An unlikely winner from Disney’s post-Renaissance doldrums, this “sweet girl-and-her-alien” comedy has aged incredibly well since its debut. While the wacky dog-like alien is the big scene-stealer of the film, there’s something much more real that makes the film so great. That would be the very human story of Lilo and her sister Nani, a pair of orphans. The teenage Nani’s struggle to grow up fast and provide for her sister, as well as her awkward courtship with crush David, makes this a film with appeal for all ages and probably the best depiction of siblings ever in a Disney film. But it never gets too serious – Stitch, aliens Jumba and Pleakley, and hilariously serious social worker Cobra Bubbles are some of the most memorable supporting characters in the studio’s history.

6. Zootopia (2016)

There’s a case to be made that 2016 was the best year in Disney’s long history. Moana played its part, but to my eye the winner was this wildly creative detective comedy. Imagine the world of Richard Scarry combined with a Harlan Coben thriller. Set in a world populated entirely by sapient evolved mammals, this story of a rabbit police officer and a fox con man struggling to solve a mystery of predators gone wild in a world that treats them both with bigotry works surprisingly well as a straight mystery – but it’s also packed with dozens of hilarious sight gags a minute. Flash the Sloth may be the best bit character in Disney history, but nothing made me laugh quite as hard as the shrew mob clan. Disney’s second foray into detective movies is the perfect genre-bender.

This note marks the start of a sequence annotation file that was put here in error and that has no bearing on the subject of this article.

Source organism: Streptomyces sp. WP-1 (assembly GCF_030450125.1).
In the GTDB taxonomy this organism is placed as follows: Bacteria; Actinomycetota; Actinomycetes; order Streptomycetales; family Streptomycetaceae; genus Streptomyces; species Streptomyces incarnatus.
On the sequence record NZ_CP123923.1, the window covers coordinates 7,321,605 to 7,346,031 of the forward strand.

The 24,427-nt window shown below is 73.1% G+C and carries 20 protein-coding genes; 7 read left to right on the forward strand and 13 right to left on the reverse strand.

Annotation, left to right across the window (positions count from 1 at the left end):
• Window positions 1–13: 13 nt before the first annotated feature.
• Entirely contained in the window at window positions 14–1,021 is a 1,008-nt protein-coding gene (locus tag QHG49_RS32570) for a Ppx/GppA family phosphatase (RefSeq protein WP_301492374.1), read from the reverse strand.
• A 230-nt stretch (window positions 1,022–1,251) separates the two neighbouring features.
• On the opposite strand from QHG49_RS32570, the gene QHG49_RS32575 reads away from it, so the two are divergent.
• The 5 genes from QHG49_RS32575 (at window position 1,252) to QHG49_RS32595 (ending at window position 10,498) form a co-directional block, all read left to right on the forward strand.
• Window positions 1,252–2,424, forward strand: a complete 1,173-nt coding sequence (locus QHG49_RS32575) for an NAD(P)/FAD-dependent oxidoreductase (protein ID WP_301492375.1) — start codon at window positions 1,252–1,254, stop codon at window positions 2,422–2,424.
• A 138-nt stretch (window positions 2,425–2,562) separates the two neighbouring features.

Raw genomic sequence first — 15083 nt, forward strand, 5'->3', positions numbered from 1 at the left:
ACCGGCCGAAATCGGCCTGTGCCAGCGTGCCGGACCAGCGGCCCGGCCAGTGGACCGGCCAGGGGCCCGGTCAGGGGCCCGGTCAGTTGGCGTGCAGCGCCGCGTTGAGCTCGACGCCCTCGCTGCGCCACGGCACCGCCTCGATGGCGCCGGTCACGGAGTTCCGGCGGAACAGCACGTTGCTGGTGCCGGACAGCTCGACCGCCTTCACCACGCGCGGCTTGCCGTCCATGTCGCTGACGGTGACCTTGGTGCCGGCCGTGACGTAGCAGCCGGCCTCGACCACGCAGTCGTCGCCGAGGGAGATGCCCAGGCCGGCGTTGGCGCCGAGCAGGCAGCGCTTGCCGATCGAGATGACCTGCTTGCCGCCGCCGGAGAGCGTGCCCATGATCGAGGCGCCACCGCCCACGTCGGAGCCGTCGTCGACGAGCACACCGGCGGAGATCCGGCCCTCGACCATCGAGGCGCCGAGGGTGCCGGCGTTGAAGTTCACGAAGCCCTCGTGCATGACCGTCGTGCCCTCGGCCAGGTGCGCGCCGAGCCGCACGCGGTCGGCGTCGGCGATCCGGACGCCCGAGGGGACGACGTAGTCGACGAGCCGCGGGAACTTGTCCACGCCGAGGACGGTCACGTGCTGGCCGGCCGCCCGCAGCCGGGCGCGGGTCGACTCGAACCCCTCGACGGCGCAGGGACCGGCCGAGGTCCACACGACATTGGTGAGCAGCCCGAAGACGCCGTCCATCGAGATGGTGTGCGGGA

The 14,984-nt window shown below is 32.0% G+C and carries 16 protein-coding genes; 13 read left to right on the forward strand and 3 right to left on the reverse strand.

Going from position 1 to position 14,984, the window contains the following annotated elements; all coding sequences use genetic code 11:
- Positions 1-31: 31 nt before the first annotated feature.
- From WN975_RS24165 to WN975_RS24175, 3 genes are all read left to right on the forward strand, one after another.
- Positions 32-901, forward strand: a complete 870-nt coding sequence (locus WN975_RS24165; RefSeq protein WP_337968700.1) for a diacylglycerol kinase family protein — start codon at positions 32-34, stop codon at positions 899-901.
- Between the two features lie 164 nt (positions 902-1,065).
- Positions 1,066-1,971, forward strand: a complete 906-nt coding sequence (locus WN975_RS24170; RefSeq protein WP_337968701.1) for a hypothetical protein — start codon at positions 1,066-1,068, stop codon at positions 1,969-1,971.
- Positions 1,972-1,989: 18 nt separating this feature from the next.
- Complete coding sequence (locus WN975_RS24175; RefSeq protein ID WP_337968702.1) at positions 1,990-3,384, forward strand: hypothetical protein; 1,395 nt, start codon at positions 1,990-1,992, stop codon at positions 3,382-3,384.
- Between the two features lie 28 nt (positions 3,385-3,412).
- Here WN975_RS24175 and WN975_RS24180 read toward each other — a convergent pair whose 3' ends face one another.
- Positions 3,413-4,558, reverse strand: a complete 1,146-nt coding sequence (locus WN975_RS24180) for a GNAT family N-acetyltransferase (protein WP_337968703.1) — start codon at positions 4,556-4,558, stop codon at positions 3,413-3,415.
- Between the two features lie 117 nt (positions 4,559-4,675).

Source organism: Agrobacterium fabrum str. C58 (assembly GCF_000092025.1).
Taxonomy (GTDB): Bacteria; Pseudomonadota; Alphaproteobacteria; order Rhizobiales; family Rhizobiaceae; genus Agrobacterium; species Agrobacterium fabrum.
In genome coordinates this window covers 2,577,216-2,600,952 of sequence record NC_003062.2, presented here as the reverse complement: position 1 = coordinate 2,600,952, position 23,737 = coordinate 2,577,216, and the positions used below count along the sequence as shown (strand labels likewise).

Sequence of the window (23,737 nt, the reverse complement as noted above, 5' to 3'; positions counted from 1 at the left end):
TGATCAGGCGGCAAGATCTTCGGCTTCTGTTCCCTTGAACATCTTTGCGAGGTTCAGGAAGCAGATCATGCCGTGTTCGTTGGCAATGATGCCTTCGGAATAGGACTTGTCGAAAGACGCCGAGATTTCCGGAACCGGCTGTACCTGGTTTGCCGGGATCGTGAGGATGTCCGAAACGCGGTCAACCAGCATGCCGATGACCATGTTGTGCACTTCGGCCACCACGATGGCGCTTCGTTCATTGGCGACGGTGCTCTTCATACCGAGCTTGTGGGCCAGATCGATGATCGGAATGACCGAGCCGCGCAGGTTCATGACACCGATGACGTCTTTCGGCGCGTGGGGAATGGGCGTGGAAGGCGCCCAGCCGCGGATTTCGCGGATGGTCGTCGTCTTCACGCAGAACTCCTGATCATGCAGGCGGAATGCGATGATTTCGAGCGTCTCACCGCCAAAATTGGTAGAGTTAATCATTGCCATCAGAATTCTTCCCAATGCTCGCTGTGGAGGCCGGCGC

5. Mulan (1998)

One of the most adult movies Disney has ever made but without the mood whiplash of The Hunchback of Notre Dame, this China-set war thriller features one of the most fleshed-out leads in the studio’s history. Teenager Fa Mulan, who impersonates a male soldier to save her disabled father from the draft, became an icon for a reason. Eddie Murphy’s hilarious dragon sidekick manages to add some levity without ruining the stakes. While the villain, Hun general Shan-Yu, has been criticized for being one-note, I think he works as a terrifying force of nature. Of the movie’s four songs, only one really endures – but that one may be the single best song in Disney’s history.

4. Pinocchio (1940)

Released less than two years after Snow White, the rise in story quality of Disney’s second feature is stunning. It wouldn’t work nearly as well if it wasn’t grounded in the deeply poignant story of the elderly toymaker, Gepetto, who wants a son. The puppet boy’s misadventures result in one of the best dramatic arcs in Disney history, leading to cursed islands and hungry whales. A quartet of memorable villains – the scam artists Honest John and Foulfellow; the cruel puppetmaster Stromboli, and the demonic Coachman – make up a terrifying ensemble, but it all leads to a happy ending that remains one of Disney’s greatest “Happily Ever Afters”.